Abate v. Abate, 660 S.E.2d 515, 520, n. 4 (S.C. App. 2008) (citations omitted).

Elements of Civil Contempt Proof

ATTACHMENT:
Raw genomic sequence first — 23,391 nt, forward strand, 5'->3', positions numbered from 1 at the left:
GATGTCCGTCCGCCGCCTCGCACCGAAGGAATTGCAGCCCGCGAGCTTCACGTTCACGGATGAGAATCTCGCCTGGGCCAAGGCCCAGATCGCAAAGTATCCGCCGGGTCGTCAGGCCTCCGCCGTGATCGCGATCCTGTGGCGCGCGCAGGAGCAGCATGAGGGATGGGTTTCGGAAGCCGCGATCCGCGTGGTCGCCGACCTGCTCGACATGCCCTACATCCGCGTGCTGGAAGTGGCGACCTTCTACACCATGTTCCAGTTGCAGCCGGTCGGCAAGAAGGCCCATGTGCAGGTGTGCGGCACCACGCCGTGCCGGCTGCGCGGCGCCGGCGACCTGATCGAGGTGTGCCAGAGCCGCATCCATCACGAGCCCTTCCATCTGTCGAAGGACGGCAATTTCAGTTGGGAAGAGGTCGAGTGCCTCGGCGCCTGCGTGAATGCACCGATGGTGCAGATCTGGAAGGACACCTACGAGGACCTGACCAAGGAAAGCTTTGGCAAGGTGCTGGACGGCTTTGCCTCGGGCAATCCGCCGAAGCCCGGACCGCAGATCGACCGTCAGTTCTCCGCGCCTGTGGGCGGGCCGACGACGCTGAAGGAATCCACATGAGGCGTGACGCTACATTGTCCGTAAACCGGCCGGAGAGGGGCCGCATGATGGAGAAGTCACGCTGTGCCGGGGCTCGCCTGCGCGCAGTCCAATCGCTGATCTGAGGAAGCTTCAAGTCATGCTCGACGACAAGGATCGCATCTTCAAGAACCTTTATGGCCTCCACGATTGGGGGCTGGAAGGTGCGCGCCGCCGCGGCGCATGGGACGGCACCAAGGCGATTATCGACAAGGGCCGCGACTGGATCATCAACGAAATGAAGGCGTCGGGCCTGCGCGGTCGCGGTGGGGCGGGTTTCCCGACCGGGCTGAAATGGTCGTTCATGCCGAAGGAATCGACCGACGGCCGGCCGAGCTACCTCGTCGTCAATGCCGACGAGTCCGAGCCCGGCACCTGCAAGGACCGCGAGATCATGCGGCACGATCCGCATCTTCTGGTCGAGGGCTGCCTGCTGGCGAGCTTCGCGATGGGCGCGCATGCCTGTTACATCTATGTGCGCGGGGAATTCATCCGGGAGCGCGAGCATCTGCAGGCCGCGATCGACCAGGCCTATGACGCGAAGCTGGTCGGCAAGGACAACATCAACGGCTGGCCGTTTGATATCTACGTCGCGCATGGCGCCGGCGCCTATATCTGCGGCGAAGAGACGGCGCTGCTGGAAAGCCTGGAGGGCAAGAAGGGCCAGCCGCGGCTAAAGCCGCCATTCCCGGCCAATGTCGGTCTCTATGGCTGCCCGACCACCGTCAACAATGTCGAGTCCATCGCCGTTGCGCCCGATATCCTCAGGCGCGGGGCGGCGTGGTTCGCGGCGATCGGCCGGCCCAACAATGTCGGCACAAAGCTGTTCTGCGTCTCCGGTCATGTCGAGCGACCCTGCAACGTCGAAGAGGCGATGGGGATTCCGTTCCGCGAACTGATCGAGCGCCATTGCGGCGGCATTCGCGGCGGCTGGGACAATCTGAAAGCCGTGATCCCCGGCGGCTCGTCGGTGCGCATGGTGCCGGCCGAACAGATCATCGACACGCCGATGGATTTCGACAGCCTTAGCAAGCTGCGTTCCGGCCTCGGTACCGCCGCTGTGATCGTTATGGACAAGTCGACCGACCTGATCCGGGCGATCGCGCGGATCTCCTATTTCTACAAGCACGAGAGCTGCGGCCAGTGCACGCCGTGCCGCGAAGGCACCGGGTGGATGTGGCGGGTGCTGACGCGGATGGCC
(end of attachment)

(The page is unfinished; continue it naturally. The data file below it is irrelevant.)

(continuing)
Because civil contempt carries serious sanctions, there are numerous procedural protections afforded a party who has allegedly violated a contempt order. “Contempt results from a willful disobedience of a court order.” Lindsay v. Lindsay, 328 S.C. 329, 345, 491 S.E.2d 583, 592 (Ct.App. 1997). Willful disobedience requires an act to be “done voluntarily and intentionally with the specific intent to do something the law forbids, or with the specific intent to fail to do something the law requires to be done; that is to say, with bad purpose either to disobey or disregard the law.” Spartanburg Co. Dep’t of Soc. Servs. v. Padgett, 296 S.C. 79, 82-83, 370 S.E.2d 872, 874 (1988). A party seeking a contempt finding for violation of a court order must show the order’s existence and facts establishing the other party did not comply with the order. Hawkins v. Mullins, 359 S.C. 497, 501, 597 S.E.2d 897, 899 (Ct. App. 2004). “The language of the commands must be clear and certain rather than implied” in order to support a finding of contempt for violation of a court order. Welchel v. Boyter, 260 S.C. 418, 421, 196 S.E.2d 496, 498 (1973). “In order to sustain a finding of contempt, the record must be clear and specific as to the acts or conduct upon which such finding is based.” Whetstone v. Whetstone, 309 S.C. 227, 420 S.E.2d 877, 881 (Ct. App. 1992). Where the moving party’s actions frustrate the other parties’ compliance with the order, the other party should not be held in contempt. Abate, supra, 660 S.E.2d at 518 (where mother prevented father from determining identity of child’s physicians, it was abuse of discretion to hold father in contempt for failing to consult with child’s psychiatrist before giving child drug holiday).